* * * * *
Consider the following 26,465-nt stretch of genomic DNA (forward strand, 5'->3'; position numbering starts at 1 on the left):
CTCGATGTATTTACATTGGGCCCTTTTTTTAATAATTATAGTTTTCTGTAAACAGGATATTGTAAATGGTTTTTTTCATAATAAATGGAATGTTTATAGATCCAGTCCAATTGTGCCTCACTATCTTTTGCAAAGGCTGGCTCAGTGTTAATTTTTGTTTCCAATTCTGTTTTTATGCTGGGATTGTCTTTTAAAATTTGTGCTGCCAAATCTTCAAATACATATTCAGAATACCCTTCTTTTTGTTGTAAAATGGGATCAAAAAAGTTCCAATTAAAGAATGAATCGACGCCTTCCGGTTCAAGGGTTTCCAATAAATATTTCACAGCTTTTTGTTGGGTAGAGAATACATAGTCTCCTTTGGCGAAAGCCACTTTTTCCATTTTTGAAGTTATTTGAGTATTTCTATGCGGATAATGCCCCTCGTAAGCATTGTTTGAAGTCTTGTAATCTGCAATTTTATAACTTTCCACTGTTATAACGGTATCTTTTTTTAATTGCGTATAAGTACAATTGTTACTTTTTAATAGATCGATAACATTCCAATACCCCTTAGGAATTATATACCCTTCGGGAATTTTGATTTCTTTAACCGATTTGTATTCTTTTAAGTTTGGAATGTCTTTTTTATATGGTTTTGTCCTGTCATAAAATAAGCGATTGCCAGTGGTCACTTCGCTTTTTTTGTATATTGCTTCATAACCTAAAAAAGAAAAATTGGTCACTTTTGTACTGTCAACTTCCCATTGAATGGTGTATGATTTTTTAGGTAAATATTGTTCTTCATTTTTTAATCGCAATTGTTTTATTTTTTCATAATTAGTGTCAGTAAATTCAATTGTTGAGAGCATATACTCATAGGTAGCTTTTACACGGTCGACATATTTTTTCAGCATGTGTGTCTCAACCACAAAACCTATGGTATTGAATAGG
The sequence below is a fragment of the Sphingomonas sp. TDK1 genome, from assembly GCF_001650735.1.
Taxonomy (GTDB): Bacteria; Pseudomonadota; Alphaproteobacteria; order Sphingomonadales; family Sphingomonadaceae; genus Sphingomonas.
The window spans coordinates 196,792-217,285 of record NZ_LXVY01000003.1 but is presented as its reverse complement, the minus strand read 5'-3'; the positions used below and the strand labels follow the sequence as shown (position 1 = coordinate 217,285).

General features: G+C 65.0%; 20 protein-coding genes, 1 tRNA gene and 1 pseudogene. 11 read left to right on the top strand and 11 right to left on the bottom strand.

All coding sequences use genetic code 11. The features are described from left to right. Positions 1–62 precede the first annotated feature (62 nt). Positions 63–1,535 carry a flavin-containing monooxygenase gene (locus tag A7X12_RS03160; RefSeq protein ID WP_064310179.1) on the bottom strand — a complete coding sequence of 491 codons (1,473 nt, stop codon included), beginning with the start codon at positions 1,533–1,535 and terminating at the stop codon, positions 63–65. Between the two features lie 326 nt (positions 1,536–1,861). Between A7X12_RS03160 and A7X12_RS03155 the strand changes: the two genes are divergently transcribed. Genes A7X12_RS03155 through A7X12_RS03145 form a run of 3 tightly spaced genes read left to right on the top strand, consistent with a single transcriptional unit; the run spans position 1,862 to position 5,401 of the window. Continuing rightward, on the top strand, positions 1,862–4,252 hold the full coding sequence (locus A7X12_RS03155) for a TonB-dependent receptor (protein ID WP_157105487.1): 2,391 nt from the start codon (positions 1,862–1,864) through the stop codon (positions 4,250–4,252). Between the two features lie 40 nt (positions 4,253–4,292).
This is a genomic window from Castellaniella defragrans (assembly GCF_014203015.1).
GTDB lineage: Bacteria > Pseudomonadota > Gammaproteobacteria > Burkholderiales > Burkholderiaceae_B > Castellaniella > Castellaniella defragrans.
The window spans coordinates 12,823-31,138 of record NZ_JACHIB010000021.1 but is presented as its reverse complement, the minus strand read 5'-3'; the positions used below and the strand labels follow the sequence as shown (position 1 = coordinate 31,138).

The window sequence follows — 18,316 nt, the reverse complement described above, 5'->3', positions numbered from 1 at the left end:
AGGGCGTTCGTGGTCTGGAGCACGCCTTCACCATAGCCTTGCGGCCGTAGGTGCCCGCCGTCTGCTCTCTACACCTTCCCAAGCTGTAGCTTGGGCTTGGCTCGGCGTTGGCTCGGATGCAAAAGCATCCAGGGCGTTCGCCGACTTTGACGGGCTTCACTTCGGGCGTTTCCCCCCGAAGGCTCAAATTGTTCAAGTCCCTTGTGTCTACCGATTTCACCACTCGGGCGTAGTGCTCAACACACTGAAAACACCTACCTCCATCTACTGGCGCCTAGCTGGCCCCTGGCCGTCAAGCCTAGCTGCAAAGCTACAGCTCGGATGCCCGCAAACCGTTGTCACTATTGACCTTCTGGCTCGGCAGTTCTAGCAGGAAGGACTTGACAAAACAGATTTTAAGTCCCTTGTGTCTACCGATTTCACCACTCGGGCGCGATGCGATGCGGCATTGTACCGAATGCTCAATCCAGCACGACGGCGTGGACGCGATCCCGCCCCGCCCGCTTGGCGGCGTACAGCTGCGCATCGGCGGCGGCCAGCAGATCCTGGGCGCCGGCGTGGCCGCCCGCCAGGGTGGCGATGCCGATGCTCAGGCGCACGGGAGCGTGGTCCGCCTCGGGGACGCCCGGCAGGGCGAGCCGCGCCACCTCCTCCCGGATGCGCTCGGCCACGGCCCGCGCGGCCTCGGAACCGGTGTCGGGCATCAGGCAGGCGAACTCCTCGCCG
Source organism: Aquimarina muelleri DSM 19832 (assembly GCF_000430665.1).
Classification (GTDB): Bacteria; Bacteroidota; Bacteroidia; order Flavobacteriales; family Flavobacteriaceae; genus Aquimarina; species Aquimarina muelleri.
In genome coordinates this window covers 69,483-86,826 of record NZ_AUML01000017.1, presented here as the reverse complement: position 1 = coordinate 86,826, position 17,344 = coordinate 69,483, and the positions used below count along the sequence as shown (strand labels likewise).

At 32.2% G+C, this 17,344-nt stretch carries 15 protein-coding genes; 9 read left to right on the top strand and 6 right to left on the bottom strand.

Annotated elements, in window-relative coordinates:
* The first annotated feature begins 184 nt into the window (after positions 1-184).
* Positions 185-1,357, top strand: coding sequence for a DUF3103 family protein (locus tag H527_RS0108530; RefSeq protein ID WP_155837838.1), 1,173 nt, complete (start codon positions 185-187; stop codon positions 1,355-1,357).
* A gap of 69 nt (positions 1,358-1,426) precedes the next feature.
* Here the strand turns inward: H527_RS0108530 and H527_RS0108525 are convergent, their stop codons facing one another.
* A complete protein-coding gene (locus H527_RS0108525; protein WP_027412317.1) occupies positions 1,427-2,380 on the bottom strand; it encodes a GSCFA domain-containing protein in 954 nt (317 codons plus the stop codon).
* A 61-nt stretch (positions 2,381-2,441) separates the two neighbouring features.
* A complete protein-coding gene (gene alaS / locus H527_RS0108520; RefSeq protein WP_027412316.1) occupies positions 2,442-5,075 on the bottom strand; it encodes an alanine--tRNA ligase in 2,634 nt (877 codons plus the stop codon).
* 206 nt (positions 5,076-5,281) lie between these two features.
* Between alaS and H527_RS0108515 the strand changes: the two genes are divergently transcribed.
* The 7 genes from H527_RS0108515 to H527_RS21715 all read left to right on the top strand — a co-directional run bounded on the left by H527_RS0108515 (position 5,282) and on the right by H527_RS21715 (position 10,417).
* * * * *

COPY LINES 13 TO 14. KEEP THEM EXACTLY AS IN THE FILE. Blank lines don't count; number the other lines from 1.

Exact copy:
Source organism: Aquimarina muelleri DSM 19832 (assembly GCF_000430665.1).
Classification (GTDB): Bacteria; Bacteroidota; Bacteroidia; order Flavobacteriales; family Flavobacteriaceae; genus Aquimarina; species Aquimarina muelleri.